When Apple launched the iTunes Music Store in 2003, it unknowingly created a textbook case of digital disruption. Initially designed to facilitate legal downloads in order to increase the demand for iPods, the platform has revolutionized the music industry by becoming an inescapable medium, capable of imposing the demands of its clients on its suppliers (purchase by song instead of by album, removal of DRM …). At that time, five major companies dominated the music market. Now there are only three of them.

Since then, this exemplary scenario has repeated itself in almost identical fashion in countless sectors: through the use of digitalization and by adopting a fresh perspective on a given industry, new entrants have inserted themselves into value chains, captured client relations, redefined the standards for the user experience, and grabbed a hold on the profit margins, leaving no alternative for established players other than either dying or adapting themselves. For a long time, industrial companies have observed disruption sweep across banking, distribution, transportation and the hotel industry. They felt protected by their years of experience, by the high level of capital investment required to enter their markets, and the absence of a direct relation with the end users, who are the true drivers of the digital revolution. However, these protections are showing signs of increasing fragility that point to the fact that the digital hurricane is about to hit the world of industry, even in its most capital-intensive areas.

For industrial companies, there are two types of threats. The first is coming from innovative, well-financed and digitally-minded new players entering their markets without regard for established codes and business practices. It is the least likely case but the examples of SpaceX and Blue Origin in space and Tesla and Faraday Future in the automobile industry prove that certain barriers to entry have ceased to be as formidable as they were thought to be. The second threat, close to the scenarios of B2C, is that the acceleration of innovation and the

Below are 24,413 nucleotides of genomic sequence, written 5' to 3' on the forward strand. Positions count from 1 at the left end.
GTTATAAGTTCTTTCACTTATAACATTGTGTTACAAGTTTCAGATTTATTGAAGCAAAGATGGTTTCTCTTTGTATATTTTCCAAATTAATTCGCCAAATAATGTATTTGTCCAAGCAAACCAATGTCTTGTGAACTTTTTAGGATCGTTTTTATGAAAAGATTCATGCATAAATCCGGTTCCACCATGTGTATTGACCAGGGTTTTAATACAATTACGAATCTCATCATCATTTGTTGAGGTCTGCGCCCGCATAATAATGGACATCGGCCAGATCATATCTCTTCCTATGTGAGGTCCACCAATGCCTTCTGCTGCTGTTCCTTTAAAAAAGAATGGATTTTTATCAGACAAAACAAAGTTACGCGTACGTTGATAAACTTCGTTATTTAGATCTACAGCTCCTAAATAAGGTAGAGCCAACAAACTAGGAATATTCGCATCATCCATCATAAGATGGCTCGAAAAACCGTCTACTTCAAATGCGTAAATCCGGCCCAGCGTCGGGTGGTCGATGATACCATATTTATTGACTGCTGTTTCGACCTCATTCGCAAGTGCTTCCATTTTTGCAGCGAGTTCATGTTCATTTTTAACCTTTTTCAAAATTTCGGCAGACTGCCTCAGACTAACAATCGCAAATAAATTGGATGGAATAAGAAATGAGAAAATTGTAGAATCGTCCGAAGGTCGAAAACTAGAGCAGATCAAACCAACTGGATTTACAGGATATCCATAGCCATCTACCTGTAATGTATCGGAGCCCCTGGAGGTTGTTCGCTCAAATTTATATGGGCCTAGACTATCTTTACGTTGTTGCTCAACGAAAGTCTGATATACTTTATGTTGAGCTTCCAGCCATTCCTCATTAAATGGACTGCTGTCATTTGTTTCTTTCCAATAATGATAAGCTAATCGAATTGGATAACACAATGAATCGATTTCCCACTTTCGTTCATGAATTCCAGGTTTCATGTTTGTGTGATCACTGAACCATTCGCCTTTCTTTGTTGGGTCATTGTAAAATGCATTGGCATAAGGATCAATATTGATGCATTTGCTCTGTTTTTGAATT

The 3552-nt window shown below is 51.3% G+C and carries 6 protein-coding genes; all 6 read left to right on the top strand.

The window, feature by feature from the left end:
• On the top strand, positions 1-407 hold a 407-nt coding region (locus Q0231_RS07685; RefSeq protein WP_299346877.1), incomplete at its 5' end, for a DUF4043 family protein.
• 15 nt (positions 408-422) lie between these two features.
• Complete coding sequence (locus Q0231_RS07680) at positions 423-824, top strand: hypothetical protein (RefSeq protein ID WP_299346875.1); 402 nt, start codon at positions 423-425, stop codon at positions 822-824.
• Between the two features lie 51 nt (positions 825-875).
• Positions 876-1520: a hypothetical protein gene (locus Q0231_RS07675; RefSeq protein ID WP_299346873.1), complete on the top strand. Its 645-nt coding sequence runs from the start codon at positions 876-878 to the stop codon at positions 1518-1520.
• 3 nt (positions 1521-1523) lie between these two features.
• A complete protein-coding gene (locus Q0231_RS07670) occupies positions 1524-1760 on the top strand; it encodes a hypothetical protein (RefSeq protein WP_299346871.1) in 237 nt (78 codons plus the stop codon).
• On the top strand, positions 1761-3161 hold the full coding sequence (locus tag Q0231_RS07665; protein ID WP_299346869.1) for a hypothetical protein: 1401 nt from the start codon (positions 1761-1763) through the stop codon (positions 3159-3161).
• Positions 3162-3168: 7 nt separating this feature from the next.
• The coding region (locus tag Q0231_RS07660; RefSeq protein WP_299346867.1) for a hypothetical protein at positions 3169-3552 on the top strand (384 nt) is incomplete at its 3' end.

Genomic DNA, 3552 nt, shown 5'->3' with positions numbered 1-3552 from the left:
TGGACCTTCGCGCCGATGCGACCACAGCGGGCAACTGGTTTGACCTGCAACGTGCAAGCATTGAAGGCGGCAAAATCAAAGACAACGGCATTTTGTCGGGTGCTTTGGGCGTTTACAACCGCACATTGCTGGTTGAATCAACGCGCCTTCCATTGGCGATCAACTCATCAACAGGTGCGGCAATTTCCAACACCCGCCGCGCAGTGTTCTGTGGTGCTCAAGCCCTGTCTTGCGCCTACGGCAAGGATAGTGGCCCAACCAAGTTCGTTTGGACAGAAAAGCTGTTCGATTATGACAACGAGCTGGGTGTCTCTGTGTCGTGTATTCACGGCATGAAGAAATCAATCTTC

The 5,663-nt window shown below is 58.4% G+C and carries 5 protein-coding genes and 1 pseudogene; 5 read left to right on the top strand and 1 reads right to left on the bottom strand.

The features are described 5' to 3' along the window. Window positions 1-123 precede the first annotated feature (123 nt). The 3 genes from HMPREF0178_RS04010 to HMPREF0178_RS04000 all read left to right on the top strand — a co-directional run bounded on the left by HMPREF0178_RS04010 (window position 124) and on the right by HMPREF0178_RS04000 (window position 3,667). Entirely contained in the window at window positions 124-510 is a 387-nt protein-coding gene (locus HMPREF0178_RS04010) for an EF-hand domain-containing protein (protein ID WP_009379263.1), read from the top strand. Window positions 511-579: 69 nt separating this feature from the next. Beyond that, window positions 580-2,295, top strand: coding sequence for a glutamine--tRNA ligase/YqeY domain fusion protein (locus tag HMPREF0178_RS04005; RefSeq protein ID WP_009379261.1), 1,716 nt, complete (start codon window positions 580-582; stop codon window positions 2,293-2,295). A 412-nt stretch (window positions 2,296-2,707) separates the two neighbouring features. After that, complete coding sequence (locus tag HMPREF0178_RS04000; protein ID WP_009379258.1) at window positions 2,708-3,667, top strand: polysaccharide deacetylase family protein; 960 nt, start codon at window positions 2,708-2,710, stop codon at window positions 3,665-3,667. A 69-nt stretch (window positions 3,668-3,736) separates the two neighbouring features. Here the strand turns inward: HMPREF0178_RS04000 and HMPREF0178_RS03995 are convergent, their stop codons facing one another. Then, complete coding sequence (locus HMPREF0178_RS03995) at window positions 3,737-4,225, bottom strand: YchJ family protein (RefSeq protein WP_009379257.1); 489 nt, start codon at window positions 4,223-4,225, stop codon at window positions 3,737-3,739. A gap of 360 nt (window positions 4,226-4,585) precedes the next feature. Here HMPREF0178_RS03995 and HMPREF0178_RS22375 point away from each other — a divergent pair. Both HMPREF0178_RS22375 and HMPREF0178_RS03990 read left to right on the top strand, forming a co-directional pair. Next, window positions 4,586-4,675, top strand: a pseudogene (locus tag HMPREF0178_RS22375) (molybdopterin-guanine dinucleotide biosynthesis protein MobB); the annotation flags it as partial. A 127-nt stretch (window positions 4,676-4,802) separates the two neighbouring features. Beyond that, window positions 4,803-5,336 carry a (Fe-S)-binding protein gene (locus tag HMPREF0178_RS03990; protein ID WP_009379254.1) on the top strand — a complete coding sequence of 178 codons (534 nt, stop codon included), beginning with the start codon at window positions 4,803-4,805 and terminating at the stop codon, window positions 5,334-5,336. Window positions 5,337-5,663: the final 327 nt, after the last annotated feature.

increasing power of data will shake up the equilibrium of the value chain. The capacity to gather information and monetize it through services would dominate the industrial activities themselves, and relegate them to the level of commodities. The ingenious combination of the Internet of Things, the cloud, big data, platform strategies, additive manufacturing and predictive maintenance form the main axis of disruption along which some, including nonindustrial players such as GAFA, to get a larger piece of the pie and only leave the crumbs to those who haven’t adapted to the new reality.

The industrial digital transformation is not a technological, but a genuinely strategic question, as it involves rethinking your positioning and your value proposition in order to survive in a rapidly changing environment. In order to achieve that, the company can  a company may opt to capitalize on its existing strengths — clients, know-how, intellectual property, brand image, network of partners… — while removing certain cultural defects. Both on the inside and outside, the obligation to innovate and to become customer-centric pushes companies to break down barriers within organizations, processes, and most particularly, mindsets. This last challenge may prove the toughest. Strategic initiatives, such as the Predix cloud launched by GE, or the hiring of atypical digital profiles by certain large groups show the growing awareness of these issues within the world of industry. Yet it may reveal itself to be too timid in comparison with the scale and urgency of the situation.

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